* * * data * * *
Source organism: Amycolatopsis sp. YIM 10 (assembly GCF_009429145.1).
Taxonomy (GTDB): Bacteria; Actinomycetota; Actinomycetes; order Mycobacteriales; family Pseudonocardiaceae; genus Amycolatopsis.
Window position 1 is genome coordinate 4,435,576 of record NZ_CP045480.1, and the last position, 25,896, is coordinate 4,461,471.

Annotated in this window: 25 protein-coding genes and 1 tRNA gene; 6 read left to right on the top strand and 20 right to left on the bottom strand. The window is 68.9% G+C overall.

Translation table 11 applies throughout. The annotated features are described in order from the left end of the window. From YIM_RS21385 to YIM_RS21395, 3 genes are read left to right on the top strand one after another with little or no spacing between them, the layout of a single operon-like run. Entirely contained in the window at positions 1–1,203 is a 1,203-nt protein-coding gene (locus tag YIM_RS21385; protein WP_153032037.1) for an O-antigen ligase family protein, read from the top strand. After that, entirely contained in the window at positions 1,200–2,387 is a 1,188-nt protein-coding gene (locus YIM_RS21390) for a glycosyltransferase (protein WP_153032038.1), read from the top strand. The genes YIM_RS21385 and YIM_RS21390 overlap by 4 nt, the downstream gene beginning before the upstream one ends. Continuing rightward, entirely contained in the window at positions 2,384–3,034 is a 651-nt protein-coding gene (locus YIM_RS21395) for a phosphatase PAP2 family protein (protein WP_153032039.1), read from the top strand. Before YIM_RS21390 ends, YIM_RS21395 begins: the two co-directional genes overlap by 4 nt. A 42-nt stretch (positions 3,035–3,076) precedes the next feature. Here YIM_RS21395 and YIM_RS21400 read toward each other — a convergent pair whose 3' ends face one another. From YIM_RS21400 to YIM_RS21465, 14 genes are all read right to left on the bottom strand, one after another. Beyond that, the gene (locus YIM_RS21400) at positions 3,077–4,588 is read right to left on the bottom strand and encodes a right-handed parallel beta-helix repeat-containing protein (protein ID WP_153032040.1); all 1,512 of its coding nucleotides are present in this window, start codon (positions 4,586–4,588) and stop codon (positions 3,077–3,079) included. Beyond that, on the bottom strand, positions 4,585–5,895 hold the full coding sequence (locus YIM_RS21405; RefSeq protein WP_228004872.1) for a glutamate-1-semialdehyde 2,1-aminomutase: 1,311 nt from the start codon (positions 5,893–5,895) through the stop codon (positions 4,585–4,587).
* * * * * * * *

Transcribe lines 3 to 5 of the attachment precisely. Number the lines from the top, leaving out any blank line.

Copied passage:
Window position 1 is genome coordinate 4,435,576 of record NZ_CP045480.1, and the last position, 25,896, is coordinate 4,461,471.

Annotated in this window: 25 protein-coding genes and 1 tRNA gene; 6 read left to right on the top strand and 20 right to left on the bottom strand. The window is 68.9% G+C overall.

Translation table 11 applies throughout. The annotated features are described in order from the left end of the window. From YIM_RS21385 to YIM_RS21395, 3 genes are read left to right on the top strand one after another with little or no spacing between them, the layout of a single operon-like run. Entirely contained in the window at positions 1–1,203 is a 1,203-nt protein-coding gene (locus tag YIM_RS21385; protein WP_153032037.1) for an O-antigen ligase family protein, read from the top strand. After that, entirely contained in the window at positions 1,200–2,387 is a 1,188-nt protein-coding gene (locus YIM_RS21390) for a glycosyltransferase (protein WP_153032038.1), read from the top strand. The genes YIM_RS21385 and YIM_RS21390 overlap by 4 nt, the downstream gene beginning before the upstream one ends. Continuing rightward, entirely contained in the window at positions 2,384–3,034 is a 651-nt protein-coding gene (locus YIM_RS21395) for a phosphatase PAP2 family protein (protein WP_153032039.1), read from the top strand. Before YIM_RS21390 ends, YIM_RS21395 begins: the two co-directional genes overlap by 4 nt. A 42-nt stretch (positions 3,035–3,076) precedes the next feature. Here YIM_RS21395 and YIM_RS21400 read toward each other — a convergent pair whose 3' ends face one another. From YIM_RS21400 to YIM_RS21465, 14 genes are all read right to left on the bottom strand, one after another. Beyond that, the gene (locus YIM_RS21400) at positions 3,077–4,588 is read right to left on the bottom strand and encodes a right-handed parallel beta-helix repeat-containing protein (protein ID WP_153032040.1); all 1,512 of its coding nucleotides are present in this window, start codon (positions 4,586–4,588) and stop codon (positions 3,077–3,079) included. Beyond that, on the bottom strand, positions 4,585–5,895 hold the full coding sequence (locus YIM_RS21405; RefSeq protein WP_228004872.1) for a glutamate-1-semialdehyde 2,1-aminomutase: 1,311 nt from the start codon (positions 5,893–5,895) through the stop codon (positions 4,585–4,587).